The opinion of “Le Monde” – to see
Reptiles, amphibians and arachnids… In his room, Kaleb, 30, houses all kinds of small exotic animals, in around ten vivariums heated with artificial light. One evening, returning from the Ali Express grocery store, where he thought he had gotten a good deal, he brought back a spider in a Tupperware container, so beautiful that he nicknamed it “Rihanna”.
Under the tropical sunlight of Noisy-le-Grand (Seine-Saint-Denis), he delicately transfers it into a shoebox, where he makes a cozy little nest for it for the night. But, the next day, the diva escaped, made a victim and began to procreate. While venomous specimens have invaded the building, Kaleb (Théo Christine, fantastic as an innocent culprit) and his gang will have to fight to survive.
We think of Tarantula (1955), by Jack Arnold, by Arachnophobia (1990), by Frank Marshall, by Starship Troopers (1997), by Paul Verhoeven, with the difference that Sébastien Vanicek, who makes his first feature film here, does not resort to hairy tarantulas or globose black widows. In Vermin , the spiders are so small that they slip through every hole and are reminiscent of the light creatures with elongated legs that climb the walls of our houses. This is the mark of a filmmaker, whose sureness of line does not give in to excessive special effects but plays on something more invisible, in the service of entertainment with a social and political emanation.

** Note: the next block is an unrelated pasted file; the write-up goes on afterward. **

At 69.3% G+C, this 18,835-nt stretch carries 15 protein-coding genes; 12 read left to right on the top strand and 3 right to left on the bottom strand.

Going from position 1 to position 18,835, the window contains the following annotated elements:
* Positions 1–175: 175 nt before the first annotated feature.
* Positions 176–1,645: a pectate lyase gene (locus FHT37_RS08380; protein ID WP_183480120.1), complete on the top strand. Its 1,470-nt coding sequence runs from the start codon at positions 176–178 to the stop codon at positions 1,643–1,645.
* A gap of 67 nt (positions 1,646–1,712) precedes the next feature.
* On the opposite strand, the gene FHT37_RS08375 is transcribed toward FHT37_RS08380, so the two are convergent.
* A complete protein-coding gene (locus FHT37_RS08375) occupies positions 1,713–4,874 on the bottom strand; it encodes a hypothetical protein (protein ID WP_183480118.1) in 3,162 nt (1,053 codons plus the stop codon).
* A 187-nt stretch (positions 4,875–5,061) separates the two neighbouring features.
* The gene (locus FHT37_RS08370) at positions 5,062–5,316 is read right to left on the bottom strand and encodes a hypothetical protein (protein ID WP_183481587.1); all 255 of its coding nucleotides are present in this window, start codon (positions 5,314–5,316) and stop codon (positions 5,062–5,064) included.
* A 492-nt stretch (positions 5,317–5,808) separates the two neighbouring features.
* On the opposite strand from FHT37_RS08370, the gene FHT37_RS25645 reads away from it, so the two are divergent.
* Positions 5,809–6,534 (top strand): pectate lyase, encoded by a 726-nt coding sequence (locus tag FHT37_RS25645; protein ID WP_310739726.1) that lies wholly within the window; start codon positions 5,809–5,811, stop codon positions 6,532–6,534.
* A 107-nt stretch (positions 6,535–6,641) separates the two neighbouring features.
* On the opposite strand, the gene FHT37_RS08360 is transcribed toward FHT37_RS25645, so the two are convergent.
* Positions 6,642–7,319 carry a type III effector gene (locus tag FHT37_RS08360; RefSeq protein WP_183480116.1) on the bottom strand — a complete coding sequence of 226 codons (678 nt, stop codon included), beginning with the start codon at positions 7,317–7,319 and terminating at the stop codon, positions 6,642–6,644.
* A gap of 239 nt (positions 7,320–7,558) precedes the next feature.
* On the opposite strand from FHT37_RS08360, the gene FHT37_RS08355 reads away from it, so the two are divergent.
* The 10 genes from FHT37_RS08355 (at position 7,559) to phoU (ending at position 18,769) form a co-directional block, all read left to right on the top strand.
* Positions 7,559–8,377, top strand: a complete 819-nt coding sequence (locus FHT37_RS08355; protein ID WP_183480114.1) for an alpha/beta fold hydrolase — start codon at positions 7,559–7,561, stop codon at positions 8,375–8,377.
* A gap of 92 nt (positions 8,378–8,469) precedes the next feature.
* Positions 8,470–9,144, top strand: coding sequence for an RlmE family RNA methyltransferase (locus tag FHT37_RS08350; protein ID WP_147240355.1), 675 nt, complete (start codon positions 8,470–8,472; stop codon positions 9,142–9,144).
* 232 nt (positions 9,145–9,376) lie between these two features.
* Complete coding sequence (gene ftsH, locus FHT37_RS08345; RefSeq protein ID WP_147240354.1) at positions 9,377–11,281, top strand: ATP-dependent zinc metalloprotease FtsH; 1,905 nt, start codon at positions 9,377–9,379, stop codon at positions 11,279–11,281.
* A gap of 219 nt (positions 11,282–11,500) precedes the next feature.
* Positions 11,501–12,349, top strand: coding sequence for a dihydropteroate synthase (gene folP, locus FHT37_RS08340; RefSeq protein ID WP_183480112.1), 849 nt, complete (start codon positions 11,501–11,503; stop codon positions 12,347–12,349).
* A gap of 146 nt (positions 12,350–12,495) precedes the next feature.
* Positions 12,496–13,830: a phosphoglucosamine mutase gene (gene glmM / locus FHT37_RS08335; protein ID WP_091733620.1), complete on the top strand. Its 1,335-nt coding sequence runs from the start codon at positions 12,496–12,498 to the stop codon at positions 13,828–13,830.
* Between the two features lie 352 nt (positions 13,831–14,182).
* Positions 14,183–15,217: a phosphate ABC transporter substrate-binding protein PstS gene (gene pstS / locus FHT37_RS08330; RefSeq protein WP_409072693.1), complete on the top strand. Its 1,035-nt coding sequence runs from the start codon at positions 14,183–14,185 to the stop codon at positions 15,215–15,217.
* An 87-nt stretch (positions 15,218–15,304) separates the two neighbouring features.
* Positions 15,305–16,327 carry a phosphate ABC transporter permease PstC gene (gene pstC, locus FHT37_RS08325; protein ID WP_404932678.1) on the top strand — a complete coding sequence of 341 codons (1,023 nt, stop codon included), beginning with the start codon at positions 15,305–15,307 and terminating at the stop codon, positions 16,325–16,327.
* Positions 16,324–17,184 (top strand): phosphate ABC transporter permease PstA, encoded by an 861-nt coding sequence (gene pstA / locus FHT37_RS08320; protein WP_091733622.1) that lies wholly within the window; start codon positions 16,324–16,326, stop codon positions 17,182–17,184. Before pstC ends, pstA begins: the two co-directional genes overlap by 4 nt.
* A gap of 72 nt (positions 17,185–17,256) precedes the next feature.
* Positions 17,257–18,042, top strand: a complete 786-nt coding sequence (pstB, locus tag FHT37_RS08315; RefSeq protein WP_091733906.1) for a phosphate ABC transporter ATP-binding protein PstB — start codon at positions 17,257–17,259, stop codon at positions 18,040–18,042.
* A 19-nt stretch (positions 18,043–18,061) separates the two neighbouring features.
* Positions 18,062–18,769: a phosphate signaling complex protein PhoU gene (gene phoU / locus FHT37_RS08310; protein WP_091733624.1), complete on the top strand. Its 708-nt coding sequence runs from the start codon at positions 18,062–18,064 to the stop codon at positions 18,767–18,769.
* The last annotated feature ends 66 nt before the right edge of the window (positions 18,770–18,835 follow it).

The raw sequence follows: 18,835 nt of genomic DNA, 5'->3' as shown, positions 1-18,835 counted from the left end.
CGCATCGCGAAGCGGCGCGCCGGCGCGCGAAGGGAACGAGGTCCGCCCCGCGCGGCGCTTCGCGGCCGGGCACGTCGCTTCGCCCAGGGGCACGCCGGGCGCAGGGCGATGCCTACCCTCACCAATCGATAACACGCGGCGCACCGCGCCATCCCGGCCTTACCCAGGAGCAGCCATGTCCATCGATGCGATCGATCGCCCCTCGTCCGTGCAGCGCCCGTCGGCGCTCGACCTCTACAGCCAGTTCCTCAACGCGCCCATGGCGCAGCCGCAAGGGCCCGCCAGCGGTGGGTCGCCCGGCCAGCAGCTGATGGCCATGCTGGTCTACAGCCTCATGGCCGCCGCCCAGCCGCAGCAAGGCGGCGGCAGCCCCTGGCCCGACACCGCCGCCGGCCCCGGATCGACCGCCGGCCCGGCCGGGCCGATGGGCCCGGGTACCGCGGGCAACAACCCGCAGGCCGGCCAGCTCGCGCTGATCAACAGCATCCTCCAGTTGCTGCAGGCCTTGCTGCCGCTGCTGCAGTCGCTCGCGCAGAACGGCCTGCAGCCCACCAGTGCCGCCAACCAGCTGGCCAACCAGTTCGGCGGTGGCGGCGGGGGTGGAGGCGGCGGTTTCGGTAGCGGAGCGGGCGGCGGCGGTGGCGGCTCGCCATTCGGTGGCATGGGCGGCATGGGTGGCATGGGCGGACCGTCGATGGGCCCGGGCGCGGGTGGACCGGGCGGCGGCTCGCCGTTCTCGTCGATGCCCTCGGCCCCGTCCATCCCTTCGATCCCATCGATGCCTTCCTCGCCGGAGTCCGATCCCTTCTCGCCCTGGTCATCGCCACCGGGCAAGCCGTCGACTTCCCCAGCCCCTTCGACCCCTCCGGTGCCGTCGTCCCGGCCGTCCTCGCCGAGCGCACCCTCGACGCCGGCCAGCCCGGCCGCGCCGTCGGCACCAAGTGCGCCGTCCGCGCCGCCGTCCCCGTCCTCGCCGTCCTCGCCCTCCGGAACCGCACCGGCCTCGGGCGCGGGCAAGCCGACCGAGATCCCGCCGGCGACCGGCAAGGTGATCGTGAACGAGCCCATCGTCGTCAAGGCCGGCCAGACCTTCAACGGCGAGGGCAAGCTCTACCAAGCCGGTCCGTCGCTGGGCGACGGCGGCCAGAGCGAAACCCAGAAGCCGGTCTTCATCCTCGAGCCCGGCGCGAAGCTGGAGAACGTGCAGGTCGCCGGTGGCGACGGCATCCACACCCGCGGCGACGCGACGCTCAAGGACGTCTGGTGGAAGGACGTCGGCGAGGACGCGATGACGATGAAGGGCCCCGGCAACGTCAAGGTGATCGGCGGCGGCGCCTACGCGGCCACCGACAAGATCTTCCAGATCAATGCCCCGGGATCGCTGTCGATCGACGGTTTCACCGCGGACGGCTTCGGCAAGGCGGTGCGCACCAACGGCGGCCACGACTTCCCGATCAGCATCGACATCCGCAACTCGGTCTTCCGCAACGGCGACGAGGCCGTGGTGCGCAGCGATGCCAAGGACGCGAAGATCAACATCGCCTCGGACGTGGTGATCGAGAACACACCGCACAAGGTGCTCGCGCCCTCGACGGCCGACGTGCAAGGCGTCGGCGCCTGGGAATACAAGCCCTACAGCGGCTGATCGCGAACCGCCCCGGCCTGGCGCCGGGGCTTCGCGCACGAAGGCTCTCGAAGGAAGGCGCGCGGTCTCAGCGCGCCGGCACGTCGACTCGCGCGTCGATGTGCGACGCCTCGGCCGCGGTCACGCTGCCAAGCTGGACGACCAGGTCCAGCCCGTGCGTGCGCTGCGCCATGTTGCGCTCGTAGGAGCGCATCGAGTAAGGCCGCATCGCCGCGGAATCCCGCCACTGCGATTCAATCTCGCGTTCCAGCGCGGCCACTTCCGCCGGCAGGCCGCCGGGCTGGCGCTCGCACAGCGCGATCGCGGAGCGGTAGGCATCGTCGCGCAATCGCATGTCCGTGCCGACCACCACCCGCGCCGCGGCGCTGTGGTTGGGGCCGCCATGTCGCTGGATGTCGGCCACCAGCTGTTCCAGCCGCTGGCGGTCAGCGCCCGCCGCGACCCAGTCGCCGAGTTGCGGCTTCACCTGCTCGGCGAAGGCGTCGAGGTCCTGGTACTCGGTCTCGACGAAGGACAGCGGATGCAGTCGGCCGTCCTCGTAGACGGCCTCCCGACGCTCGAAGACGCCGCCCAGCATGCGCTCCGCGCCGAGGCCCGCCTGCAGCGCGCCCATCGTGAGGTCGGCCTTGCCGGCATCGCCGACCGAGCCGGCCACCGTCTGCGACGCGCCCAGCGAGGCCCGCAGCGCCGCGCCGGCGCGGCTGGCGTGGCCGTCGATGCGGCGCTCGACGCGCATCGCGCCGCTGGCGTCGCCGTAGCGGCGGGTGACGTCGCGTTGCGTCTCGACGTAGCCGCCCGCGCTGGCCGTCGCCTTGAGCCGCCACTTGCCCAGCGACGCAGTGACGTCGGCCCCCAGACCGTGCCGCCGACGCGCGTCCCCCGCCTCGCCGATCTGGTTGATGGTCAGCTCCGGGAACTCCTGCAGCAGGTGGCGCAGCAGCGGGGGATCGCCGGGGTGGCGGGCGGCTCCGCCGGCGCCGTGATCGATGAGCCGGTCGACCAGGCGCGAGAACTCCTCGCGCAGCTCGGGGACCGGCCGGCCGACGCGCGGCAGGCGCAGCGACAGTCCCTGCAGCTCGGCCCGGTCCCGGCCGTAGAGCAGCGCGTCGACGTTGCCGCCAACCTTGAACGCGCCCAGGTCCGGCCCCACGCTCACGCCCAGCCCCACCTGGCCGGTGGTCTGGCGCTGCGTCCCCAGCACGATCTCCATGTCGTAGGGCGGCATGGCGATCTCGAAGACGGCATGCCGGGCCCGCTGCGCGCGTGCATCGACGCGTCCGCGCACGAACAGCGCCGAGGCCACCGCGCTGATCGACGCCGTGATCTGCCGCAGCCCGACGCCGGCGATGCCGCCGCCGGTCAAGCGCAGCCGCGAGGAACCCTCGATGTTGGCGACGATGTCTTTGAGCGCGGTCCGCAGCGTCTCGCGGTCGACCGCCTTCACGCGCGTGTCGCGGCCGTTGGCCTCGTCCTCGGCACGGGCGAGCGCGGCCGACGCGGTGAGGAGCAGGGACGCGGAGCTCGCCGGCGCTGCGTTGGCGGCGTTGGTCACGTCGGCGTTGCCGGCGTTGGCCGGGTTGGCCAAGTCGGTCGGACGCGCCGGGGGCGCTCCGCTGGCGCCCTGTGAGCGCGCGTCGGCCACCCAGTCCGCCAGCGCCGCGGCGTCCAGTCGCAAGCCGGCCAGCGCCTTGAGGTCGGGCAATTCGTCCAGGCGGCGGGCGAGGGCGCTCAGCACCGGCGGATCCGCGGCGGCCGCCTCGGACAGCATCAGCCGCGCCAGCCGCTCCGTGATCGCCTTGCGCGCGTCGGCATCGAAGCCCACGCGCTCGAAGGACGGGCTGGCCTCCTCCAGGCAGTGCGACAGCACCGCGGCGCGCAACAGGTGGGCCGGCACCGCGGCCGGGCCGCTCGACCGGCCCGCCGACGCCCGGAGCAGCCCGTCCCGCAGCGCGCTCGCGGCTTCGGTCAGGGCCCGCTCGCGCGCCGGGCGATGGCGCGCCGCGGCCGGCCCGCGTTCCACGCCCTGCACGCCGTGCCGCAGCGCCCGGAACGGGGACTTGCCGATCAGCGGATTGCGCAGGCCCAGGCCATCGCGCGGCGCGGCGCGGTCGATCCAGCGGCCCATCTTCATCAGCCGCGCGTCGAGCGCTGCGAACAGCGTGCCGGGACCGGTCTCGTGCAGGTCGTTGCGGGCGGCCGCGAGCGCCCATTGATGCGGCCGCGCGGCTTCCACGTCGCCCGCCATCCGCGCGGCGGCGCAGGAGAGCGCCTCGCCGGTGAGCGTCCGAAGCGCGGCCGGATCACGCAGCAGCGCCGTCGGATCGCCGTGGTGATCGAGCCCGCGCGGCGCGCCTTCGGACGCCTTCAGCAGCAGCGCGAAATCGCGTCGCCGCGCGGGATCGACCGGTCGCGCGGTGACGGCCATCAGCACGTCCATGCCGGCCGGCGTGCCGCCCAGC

The fantasy of a world without parasites
With the modesty of a B series and the precision of a master craftsman, Sébastien Vanicek takes care of the entrances and exits of the field of his arthropods, immerses our heads in them, plays on an aggressive editing, abrupts his chromatic palette and combines all this with a score of out-of-tune violins to tell the story of the swarming, gesticulating, crawling, by nature elusive, movement of the vermin. Offering the pleasure of a suspenseful story and a jolt of fear, it takes the aesthetic course of decomposition, ground on which critters are always more fertile. It is clear that they produce bigger and bigger babies.
Under the spider’s attack, we are indeed witnessing the agony of a city where the inhabitants have been locked up, condemned to live without electricity, in the dark – which has the effect of annoying the spiders. From the biological body to the political body, the film tells the fear of seeing “vermin” contaminate the entire society, the fantasy of urban cleanliness, with this idea of a world without parasites which leads to dangerous policies.
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